|Publication number||US6082693 A|
|Application number||US 09/210,560|
|Publication date||4 Jul 2000|
|Filing date||11 Dec 1998|
|Priority date||6 Jun 1997|
|Publication number||09210560, 210560, US 6082693 A, US 6082693A, US-A-6082693, US6082693 A, US6082693A|
|Inventors||Mark Gregory Benson, Andrew Paul Maxwell Salmon, Christopher Peter Hutchinson, Paul Joseph Moody|
|Original Assignee||Fisher & Paykel Limited|
|Export Citation||BiBTeX, EndNote, RefMan|
|Patent Citations (15), Referenced by (11), Classifications (9), Legal Events (7)|
|External Links: USPTO, USPTO Assignment, Espacenet|
This is a divisional of copending application Ser. No. 08/870,223 filed on Jun. 6, 1997 now U.S. Pat. No. 5,980,449.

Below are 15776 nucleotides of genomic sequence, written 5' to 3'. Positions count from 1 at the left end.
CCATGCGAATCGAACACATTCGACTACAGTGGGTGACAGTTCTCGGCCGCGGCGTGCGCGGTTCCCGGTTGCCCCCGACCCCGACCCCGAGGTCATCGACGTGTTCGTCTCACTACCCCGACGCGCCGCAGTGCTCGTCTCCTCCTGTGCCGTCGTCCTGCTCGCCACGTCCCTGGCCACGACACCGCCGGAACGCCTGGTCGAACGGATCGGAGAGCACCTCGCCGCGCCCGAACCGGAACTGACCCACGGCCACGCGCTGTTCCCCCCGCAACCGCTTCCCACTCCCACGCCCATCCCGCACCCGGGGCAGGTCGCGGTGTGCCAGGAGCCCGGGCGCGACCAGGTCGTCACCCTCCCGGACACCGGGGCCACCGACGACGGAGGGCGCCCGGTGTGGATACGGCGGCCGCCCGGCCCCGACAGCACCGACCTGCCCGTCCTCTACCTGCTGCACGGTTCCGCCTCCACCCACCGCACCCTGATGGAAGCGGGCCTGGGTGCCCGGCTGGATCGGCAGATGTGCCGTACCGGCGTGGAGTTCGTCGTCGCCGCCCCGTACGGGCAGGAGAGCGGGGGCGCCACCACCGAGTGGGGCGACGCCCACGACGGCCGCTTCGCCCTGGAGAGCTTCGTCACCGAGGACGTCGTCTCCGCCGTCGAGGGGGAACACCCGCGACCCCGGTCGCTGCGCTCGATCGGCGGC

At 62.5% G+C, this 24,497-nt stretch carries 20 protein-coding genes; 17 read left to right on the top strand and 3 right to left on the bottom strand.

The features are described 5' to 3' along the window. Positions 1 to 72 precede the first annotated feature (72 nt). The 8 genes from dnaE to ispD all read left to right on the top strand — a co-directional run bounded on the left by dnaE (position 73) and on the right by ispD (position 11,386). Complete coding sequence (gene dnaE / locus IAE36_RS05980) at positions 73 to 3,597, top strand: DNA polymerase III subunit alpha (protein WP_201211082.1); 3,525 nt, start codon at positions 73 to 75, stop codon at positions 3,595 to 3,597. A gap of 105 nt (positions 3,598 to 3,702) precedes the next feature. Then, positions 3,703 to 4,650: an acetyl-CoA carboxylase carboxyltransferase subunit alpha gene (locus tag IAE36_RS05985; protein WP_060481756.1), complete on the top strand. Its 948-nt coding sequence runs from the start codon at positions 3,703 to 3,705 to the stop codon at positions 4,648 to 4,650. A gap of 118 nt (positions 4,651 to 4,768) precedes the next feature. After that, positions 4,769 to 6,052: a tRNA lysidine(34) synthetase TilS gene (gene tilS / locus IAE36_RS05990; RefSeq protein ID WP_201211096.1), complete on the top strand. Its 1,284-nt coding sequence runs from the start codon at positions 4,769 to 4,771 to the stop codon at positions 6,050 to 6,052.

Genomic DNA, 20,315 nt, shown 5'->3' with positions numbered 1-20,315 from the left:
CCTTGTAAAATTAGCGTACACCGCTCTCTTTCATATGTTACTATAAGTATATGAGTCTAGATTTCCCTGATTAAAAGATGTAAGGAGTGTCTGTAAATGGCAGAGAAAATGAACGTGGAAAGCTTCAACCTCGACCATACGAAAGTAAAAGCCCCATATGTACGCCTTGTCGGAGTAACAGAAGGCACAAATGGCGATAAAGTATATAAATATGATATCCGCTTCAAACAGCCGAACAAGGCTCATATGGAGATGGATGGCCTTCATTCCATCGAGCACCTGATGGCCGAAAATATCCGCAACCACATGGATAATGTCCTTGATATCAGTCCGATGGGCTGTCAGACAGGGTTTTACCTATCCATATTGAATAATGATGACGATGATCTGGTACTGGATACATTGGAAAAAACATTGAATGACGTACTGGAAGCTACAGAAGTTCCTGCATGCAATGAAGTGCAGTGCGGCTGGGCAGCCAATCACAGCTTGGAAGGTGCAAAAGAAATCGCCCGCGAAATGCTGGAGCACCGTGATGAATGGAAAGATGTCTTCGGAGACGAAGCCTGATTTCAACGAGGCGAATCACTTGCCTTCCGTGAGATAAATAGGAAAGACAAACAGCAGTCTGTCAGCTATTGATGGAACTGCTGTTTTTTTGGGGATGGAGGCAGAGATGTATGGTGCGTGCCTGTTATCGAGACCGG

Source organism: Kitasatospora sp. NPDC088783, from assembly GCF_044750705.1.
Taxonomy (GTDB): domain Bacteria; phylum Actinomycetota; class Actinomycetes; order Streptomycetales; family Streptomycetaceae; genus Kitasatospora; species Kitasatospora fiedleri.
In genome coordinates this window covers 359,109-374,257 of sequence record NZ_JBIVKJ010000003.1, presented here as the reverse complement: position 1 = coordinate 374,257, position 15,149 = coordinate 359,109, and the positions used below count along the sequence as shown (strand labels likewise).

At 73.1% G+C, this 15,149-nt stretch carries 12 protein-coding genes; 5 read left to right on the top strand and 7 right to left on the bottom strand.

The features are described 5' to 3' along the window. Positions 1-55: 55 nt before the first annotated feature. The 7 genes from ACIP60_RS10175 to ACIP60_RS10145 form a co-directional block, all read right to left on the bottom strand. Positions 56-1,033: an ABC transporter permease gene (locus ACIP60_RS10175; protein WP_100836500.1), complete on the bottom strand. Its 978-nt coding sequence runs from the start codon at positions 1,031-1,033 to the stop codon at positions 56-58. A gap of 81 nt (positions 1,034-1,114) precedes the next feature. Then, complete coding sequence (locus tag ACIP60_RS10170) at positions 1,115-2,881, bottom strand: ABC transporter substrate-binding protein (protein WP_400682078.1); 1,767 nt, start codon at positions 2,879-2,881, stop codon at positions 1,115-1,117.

This invention relates to infant care centers and in particular though not solely to infant warmer open care beds for providing an easily accessible open care environment to infants in maternity and new born care facilities and the like.
A new born infant requiring medical attention may be placed in either a closed care bed such as an incubator or an open care bed such as an infant warmer. In general an infant warmer has the advantage that a medical care giver has immediate, unlimited and unhindered access to the infant while temperature regulation of the infant is more difficult as the infant is exposed to ambient temperature and air flows.
In most existing infant warmers (warmers) the infant is placed upon a padded or pliable mattress on a support surface beneath a radiant heat source. The infant is partially shielded from draughts by low walls which also serve to restrain the infant from falling from the warmer. Examples of this type of support surface are disclosed in U.S. Pat. Nos. 4,809,677 issued to the BOC Group, 5,162,038 issued to Hill-Rom Company and 5,376,761 issued to Ohmeda Inc.